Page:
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Challenge: Reflecting on a Year of Pandemic Parenting

As a country, we are more than the scars we bear and those that caused them

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Many years from now,

when my kids' kids are flipping through their history books,

ain't no doubt there's going be a chapter or two covering the debacle that was 2020 in America and a preceding chapter covering (at least) the early part of the year 2021.

There will be subsections on

police brutality against African Americans,

general corruption amongst 'community helpers,'

unrelenting political unrest,

a global health pandemic and the ensuing physical and emotional turmoil it caused for so many,

the demise of work/life balance,

the rise of stress for citizens of every class,

the obvious and uncomfortable social divide that was brought on by all of that,

and (perhaps?) on how social media helped propagate it all.

It won't be a chapter I'm proud of.

It won't be a time in our nation's history that I'll enjoy explaining or quizzing them on vocab words like

racism,

corruption,

narcissism,

treason,

and impeachment.

It won't please me, in the least, to discuss how hatred amongst Americans,

from it's leading politicians to the everyday layperson,

came to be such a

daily,

natural,

expected,

and (to some), acceptable thing.

And what they likely WON'T read about is the country's good people and the good acts of so many Americans that were done during such a tumultuous time.

History is found in books, no doubt. And, while this isn't an ask to sugarcoat the honest yet bad parts, it is a plea to history book-makers and anyone who is living through this odd time to also

acknowledge,

honor,

and share about the positive parts and the remarkable people that kept some of the grossest moments in recent US history from becoming much worse than they did.

Because discovering all the crappy moments from the past, it can really bring you down, BUT holding on to the knowledge that the world is full of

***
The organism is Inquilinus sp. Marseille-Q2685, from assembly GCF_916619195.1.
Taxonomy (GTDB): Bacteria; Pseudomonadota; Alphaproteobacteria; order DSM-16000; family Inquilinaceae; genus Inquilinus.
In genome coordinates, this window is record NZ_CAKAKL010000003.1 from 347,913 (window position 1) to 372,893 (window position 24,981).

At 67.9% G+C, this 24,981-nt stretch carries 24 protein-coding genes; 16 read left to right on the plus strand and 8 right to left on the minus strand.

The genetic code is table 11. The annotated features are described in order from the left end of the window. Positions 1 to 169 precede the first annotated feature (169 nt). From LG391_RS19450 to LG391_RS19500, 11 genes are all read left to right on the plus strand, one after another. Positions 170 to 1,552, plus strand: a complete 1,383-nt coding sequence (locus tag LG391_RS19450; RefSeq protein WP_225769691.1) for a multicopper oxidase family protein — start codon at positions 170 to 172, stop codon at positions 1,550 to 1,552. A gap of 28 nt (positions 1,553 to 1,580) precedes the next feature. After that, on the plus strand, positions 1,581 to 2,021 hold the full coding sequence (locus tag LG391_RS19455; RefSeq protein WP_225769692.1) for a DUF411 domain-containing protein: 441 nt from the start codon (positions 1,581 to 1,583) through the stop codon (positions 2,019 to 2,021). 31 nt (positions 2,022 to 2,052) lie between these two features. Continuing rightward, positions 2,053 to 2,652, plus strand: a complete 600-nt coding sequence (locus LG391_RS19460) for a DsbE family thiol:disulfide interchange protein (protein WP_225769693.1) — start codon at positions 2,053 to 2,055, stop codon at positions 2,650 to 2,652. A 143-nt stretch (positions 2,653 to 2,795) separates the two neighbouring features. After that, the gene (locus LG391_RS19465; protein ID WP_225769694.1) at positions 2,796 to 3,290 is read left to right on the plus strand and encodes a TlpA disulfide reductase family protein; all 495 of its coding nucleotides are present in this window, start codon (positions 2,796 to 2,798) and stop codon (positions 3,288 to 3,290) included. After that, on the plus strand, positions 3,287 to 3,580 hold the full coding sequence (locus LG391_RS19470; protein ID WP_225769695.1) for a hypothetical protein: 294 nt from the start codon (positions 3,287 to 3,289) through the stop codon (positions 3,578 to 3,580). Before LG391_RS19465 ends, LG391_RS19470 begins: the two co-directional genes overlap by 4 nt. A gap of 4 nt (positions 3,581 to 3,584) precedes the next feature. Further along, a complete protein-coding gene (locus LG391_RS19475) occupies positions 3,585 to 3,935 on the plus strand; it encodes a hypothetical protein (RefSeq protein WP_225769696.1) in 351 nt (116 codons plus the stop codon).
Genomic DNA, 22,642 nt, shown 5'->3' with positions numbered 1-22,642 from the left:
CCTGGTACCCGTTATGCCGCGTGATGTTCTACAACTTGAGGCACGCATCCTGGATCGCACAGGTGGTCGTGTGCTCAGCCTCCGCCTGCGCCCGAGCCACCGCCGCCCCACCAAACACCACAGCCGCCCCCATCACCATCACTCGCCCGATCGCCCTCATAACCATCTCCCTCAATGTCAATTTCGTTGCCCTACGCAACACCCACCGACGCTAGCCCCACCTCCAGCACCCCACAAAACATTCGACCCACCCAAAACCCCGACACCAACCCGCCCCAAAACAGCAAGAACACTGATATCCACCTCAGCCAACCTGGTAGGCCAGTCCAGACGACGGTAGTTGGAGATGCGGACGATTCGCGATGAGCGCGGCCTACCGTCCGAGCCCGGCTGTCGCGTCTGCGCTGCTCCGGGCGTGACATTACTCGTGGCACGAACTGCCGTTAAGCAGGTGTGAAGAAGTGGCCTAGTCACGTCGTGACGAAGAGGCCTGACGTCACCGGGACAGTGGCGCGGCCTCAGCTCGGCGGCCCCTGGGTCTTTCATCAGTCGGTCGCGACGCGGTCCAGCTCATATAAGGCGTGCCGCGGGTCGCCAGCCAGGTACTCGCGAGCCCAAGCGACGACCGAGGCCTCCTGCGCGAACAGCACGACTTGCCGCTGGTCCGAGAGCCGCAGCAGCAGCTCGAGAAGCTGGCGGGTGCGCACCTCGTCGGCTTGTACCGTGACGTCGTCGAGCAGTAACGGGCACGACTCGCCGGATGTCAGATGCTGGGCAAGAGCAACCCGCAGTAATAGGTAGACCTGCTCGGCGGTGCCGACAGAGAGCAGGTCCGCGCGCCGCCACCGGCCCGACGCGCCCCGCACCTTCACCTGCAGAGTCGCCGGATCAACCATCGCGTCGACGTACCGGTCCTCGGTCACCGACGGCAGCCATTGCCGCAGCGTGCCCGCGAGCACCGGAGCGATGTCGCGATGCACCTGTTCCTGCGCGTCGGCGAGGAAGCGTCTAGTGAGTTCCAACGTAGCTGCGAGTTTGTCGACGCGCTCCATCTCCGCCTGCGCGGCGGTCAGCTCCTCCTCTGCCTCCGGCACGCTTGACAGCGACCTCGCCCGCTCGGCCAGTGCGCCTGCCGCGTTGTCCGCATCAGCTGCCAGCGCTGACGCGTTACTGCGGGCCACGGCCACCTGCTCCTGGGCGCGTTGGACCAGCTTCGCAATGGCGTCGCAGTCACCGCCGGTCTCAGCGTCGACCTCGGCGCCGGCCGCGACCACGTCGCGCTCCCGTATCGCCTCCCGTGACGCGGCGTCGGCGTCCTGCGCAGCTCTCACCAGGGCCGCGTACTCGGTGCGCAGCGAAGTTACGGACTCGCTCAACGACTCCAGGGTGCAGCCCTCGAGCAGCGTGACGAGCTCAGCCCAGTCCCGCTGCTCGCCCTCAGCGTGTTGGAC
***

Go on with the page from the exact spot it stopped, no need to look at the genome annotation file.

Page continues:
incredible,

selfless,

others-centered,

and compassionate humans

and remembering that many of those great people spent their days trying to make crappy moments less crappy for others,

that can bring you up.

As a country, we are more than the scars we bear and those that caused them.

Way more.

We are

doctors,

teachers,

janitors,

medical waste workers,

home health aids,

delivery drivers,

essential workers of all kinds,

voters,

parents,

and yes, even kids.

We are you.

We are me.

We are so many others,

some better than you and me,

but we all are worth being proud of.

We are all an important part of a history we each had (and continue to have) a vital role in.

And, together, well, we can rewrite history to be one we're a bit more proud of.

It starts with us.

So why not change history, the only way we can at this point; by changing the story in which we have a direct role --

in our homes,

at our jobs,

in our interactions with all people -- even those whose views don't align with ours --

in our conversations with the little people who are just trying to understand the crazy world that they are living in,

in the attached and affectionate rearing of those respectful, loving-of-all-people kids,

and in our communities.

Then pray the history books one day write about all of that.

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